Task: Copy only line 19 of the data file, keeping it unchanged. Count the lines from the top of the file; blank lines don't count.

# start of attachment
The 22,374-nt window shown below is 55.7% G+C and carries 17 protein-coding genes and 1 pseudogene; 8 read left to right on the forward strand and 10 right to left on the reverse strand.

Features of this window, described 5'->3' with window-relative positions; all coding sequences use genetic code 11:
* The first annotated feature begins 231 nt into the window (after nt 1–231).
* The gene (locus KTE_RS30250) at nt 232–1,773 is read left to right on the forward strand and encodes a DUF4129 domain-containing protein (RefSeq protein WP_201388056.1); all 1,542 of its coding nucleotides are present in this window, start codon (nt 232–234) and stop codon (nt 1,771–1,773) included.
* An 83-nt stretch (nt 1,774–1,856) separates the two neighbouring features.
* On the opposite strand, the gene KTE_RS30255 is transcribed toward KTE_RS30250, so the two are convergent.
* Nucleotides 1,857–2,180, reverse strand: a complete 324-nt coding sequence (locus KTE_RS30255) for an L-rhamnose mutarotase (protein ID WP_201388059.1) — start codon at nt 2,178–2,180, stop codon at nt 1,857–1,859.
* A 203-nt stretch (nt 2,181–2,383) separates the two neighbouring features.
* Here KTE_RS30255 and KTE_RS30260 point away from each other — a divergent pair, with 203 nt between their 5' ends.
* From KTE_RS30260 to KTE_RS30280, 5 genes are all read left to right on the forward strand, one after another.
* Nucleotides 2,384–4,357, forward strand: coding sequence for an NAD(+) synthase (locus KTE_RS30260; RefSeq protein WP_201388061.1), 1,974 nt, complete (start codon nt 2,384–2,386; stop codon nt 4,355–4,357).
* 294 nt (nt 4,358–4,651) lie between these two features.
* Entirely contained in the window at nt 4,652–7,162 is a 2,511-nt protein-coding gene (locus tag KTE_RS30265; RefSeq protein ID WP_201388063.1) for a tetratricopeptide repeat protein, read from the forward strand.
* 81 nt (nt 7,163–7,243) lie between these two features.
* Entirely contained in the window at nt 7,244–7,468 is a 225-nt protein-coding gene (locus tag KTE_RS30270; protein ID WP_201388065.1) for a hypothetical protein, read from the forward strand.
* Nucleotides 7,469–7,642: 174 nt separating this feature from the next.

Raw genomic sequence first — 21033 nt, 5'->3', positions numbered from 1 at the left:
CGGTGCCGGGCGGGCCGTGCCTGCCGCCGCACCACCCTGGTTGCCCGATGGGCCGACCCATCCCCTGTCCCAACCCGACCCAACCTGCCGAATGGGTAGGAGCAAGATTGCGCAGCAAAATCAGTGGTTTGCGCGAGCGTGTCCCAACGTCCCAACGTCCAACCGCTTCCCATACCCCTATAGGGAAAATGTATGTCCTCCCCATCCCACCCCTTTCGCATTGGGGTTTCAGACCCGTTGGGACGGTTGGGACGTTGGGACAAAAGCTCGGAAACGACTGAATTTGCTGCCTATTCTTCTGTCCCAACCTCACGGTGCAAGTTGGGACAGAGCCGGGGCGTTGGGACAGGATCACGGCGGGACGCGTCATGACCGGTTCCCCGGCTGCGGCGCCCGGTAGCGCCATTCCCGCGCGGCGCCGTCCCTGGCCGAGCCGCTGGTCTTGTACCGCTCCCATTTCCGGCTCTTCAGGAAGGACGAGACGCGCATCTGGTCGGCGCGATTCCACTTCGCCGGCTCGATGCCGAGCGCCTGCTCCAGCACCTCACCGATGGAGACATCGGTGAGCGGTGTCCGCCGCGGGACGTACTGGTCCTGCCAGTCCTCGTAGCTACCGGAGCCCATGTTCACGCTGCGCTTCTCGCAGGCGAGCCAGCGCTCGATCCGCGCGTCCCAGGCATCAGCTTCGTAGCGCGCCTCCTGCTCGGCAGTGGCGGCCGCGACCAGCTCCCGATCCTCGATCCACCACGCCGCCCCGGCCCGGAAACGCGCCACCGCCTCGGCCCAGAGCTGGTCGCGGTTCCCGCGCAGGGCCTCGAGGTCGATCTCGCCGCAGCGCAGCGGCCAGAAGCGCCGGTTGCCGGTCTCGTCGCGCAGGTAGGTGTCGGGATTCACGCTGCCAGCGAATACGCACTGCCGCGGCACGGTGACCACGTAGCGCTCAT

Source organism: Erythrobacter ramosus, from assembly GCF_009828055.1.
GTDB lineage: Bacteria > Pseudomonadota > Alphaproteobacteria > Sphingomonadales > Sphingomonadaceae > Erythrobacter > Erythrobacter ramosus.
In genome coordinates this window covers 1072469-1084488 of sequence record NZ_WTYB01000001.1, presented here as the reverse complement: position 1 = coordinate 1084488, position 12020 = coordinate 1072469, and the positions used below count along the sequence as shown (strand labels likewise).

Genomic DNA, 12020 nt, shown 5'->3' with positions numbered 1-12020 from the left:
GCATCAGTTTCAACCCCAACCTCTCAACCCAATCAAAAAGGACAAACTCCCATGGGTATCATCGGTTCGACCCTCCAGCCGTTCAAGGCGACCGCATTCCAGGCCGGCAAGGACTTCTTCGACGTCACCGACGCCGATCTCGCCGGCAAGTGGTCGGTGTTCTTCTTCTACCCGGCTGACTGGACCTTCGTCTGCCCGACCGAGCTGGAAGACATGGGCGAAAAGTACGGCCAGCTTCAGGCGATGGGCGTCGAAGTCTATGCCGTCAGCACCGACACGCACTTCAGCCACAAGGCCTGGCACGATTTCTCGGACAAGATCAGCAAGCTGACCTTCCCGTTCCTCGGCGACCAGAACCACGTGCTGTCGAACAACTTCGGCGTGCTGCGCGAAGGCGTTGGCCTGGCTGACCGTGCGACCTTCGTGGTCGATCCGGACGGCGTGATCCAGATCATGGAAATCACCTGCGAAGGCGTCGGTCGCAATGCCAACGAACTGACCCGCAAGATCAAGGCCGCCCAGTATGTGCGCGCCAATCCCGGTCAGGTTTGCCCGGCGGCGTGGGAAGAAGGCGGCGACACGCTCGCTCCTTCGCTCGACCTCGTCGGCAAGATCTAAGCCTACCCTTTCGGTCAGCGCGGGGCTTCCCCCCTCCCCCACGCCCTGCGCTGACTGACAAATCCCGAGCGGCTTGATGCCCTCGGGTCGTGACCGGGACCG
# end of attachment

Source organism: Erythrobacter ramosus, from assembly GCF_009828055.1.